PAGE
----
The Hot Desert – Sahara: The Sahara Desert, Climate, People

The compilation of these Life in the Deserts Notes makes students exam preparation simpler and organised.

The Hot Desert – Sahara

We are sure you all know what deserts are. Isn’t it? How many of you have actually been to a desert and know how it is like? Have you ever wondered how people live in a desert and what they eat? In this chapter, we will look at one of the most famous deserts in the world, the Sahara Desert.

What is a Desert?

A desert is an arid region characterized by extremely high or low temperatures, low rainfall, and scarce vegetation. You would also find a scarcity of water. It is very difficult to live in a place where there is no water to drink, no grass to feed the cattle and no water for the growth of grass.

Sahara Desert

It is a wonder that people who live in the deserts have learned to cope up with extremely harsh climates. Depending on the temperature, we can find hot deserts or cold deserts. People inhabit these lands wherever little water is available to practice agriculture. In this chapter, we will discuss the desert of Sahara.

The Sahara Desert

The Sahara desert covers a large part of North Africa. It has the following features:

  • Sahara is the world’s largest desert. It covers an area of around 8.54 million square kilometers (which is more than the total area of India!!).
  • The desert touches eleven countries which are as follows: Algeria, Morocco, Chad, Egypt, Libya, Mali, Mauritania, Niger, Sudan, Tunisia, and Western Sahara.
  • It has gravel plains and elevated plateaus with a bare rocky surface. These rocky surfaces, at some places, are more than 2500 m high.

The climate of the Sahara desert is scorching hot and parched dry. It has a short rainy season. Since the sky is cloudless and clear, the rate of water evaporation is greater than the rate of water accumulation. Hence, there is water scarcity. However, the nights may be freezing cold with temperatures nearing zero degrees Celsius.

Flora and Fauna
Flora: Vegetation in the Sahara desert includes cactus, date palms and acacia. We can find an oasis in some places.
Fauna: The animal species found here are camels, hyenas, jackals, foxes, scorpions and many varieties of snakes and lizards.

People of the Sahara Desert
Different groups of people inhabit the Sahara desert. They are engaged in different activities. Among them are the Bedouins and the Tuaregs. These groups are nomadic tribes. They wear heavy robes to protect them from the harsh climate i.e. dust storms and hot winds. The tribes are engaged in animal rearing. Animals such as sheep, goats, camels, and horses are reared for the following purposes:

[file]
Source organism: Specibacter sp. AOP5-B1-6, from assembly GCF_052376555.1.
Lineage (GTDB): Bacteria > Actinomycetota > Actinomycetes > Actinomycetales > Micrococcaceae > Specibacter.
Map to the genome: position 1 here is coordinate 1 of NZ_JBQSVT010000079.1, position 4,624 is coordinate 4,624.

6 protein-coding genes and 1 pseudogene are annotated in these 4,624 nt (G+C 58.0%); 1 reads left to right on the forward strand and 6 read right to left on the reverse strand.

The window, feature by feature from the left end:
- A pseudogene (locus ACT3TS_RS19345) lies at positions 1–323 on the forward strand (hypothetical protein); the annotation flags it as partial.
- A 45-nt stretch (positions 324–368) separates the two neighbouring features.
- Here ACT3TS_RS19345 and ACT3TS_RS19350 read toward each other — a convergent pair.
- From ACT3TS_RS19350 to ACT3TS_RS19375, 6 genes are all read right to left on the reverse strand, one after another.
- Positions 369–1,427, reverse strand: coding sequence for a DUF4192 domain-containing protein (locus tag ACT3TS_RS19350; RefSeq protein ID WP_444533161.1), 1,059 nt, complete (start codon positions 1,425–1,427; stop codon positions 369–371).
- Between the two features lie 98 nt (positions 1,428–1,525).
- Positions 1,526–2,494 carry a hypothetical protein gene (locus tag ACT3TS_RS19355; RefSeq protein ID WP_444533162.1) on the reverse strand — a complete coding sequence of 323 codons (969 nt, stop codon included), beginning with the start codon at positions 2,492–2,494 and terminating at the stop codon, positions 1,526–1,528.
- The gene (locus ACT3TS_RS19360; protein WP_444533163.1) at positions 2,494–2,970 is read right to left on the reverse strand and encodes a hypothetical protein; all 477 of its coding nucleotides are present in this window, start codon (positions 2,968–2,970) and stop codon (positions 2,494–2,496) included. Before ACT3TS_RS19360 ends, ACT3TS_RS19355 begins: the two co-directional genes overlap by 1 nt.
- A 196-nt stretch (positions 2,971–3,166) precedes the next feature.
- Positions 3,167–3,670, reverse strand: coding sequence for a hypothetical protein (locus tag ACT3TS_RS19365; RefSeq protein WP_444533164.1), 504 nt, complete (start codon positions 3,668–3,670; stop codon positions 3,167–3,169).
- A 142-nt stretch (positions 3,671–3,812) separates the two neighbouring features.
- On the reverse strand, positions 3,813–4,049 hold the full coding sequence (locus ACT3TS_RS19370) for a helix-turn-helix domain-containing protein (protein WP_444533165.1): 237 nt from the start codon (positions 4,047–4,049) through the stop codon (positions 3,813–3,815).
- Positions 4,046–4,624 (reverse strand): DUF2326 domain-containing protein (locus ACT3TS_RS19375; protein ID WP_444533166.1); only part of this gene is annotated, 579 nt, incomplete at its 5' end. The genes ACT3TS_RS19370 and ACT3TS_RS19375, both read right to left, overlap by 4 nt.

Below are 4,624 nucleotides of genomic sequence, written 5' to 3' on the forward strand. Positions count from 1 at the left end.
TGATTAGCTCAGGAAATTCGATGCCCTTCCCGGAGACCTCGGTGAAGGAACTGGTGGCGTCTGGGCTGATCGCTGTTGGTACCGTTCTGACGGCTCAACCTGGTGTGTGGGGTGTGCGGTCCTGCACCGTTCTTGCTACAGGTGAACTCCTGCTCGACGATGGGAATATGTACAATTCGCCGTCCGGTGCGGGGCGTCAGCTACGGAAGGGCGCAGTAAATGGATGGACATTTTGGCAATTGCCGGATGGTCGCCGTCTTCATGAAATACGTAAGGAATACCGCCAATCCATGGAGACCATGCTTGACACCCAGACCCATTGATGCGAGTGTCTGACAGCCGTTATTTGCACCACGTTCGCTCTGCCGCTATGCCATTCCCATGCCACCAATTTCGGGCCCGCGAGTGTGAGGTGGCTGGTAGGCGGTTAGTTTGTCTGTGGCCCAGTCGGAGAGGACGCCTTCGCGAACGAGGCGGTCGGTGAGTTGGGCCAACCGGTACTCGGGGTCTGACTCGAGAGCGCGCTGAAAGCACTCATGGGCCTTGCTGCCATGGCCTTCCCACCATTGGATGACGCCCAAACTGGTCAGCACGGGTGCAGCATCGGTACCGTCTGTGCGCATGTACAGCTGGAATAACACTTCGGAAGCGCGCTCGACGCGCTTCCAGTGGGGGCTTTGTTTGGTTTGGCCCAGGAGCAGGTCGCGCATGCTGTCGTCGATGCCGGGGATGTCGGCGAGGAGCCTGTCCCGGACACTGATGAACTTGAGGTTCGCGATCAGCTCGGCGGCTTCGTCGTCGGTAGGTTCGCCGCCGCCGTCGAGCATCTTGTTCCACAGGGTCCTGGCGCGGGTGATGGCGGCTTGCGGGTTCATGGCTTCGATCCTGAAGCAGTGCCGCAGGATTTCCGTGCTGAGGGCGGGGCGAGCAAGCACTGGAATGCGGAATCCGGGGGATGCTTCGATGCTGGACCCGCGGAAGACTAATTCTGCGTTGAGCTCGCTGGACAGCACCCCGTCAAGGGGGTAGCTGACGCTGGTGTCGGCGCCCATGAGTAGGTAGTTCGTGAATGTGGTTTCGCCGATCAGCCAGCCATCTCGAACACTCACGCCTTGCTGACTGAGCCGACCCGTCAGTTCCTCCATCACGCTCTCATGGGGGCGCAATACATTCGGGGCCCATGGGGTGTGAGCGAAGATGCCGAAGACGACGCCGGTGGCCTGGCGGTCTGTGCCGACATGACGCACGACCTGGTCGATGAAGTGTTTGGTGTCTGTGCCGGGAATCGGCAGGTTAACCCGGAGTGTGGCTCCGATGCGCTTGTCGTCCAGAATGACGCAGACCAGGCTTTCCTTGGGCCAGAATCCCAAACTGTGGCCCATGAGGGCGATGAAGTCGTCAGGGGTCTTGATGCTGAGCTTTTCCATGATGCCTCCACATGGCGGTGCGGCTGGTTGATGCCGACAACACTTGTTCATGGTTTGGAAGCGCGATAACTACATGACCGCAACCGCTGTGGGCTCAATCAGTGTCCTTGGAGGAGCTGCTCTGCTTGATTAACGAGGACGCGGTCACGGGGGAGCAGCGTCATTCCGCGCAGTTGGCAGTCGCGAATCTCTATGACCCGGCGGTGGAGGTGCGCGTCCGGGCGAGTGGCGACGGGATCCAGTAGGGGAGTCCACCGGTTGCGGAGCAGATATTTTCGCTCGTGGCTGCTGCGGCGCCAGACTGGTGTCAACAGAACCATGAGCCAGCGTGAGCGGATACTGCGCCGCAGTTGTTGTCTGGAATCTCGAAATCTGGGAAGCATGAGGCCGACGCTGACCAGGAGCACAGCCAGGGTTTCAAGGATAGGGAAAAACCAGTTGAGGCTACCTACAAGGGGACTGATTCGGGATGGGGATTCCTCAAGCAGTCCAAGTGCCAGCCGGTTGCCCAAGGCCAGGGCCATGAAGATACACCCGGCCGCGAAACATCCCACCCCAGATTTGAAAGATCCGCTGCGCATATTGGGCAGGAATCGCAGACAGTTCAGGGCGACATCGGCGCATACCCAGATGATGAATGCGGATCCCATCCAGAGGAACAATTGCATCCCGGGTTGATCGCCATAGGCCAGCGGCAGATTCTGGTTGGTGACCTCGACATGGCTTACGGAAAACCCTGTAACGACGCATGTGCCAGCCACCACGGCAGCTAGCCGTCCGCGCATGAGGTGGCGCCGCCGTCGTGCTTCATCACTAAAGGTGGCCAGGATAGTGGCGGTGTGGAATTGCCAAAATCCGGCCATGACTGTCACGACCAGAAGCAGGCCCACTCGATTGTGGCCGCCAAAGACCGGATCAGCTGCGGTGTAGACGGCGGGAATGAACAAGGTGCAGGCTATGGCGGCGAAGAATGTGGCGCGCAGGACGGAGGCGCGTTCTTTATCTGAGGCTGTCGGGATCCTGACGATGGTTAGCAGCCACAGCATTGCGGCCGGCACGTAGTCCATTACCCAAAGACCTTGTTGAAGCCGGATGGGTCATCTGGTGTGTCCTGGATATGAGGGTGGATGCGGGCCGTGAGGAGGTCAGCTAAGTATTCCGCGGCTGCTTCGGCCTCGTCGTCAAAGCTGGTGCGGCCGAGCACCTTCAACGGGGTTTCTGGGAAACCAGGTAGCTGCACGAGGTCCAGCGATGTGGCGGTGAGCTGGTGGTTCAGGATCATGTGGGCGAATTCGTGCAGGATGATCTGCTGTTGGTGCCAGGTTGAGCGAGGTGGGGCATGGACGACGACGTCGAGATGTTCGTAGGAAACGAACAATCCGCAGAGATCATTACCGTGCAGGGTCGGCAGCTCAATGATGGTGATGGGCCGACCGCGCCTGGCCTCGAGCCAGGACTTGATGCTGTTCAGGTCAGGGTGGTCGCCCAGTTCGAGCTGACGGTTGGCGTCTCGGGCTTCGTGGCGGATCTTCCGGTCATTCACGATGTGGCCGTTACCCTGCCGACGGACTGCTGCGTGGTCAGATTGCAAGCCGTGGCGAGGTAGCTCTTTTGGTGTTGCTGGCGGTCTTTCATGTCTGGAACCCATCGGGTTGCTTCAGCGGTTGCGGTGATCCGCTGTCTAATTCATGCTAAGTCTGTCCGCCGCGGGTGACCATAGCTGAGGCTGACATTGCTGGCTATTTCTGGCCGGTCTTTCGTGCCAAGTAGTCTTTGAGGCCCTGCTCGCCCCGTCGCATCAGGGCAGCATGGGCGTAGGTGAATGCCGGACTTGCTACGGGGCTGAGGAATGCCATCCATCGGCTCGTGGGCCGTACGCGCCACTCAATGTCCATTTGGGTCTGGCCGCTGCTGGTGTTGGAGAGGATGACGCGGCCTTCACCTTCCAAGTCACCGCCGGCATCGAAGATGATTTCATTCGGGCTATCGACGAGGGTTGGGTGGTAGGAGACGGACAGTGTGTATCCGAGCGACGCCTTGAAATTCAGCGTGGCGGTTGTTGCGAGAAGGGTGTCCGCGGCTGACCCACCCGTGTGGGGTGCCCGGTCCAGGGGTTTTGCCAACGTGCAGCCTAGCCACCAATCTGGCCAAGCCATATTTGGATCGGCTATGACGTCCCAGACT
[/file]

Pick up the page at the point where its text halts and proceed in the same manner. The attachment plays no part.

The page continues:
• Milk
  • Hides: These are used to make leather for belts, slippers, and water bottles.
  • Hair: This is used to make mats, carpets, clothes, and blankets.

Growing Date Palms and Agriculture
The oasis in the Sahara and Nile valley in Egypt supports a settled population. Since water is available, people grow date palms. Other crops that are grown include rice, wheat barley, and beans. Egyptian cotton is grown in Egypt.

Changes in the Desert

Sahara desert is experiencing constant transformation because of the discovery of oil. This discovery has been made in Libya and Egypt etc. We can also find other important minerals like iron, phosphorus, manganese, and uranium.

  • We also find a lot of changes caused due to business and infrastructural development.
  • Gleaming glass-cased office buildings tower over mosques and superhighways crisscross the ancient camel paths.
  • Trucks are replacing camels in the salt trade.
  • Tuaregs are seen acting as guides to foreign tourists.
  • Many nomadic tribes are finding jobs in the field of oil and gas operations, and migrating to cities.

What is a Mirage?

Under a baking sun, a weary traveller trudges across a seemingly never-ending expanse of desert. Looking up, he suddenly spots something in the distance: a sparkling lake. He rubs his eyes. It’s still there. Picking up the pace in glee he strides ahead… only for the water to melt into thin air. Doesn’t that sound fun?

Well, it actually is science! Mirages are a naturally occurring optical illusion. In cartoons, a mirage is often depicted as a peaceful, lush oasis lying in the shade of swaying palm trees, but in reality, it is much more likely to look like a pool of water.

The illusion results from a way in which light is refracted (bent) through the air at different temperatures. Cold air is denser than warm air and therefore has a greater refractive index. This means that as light passes down from cool to hot air. It gets bent upwards towards the denser air and away from the ground.

To your eyes, these distorted rays seem to be coming from the ground, so you perceive a refracted image of the sky on the ground. This looks just like a reflection on the surface of a pool of water. This causes confusion.


What is an Oasis?
In the depressions (which are formed when the wind blows away the sands) where underground water reaches the surface; an oasis is formed. These areas are fertile. People may settle around these water bodies. People may grow date palms and other crops. Sometimes the oasis may be abnormally large.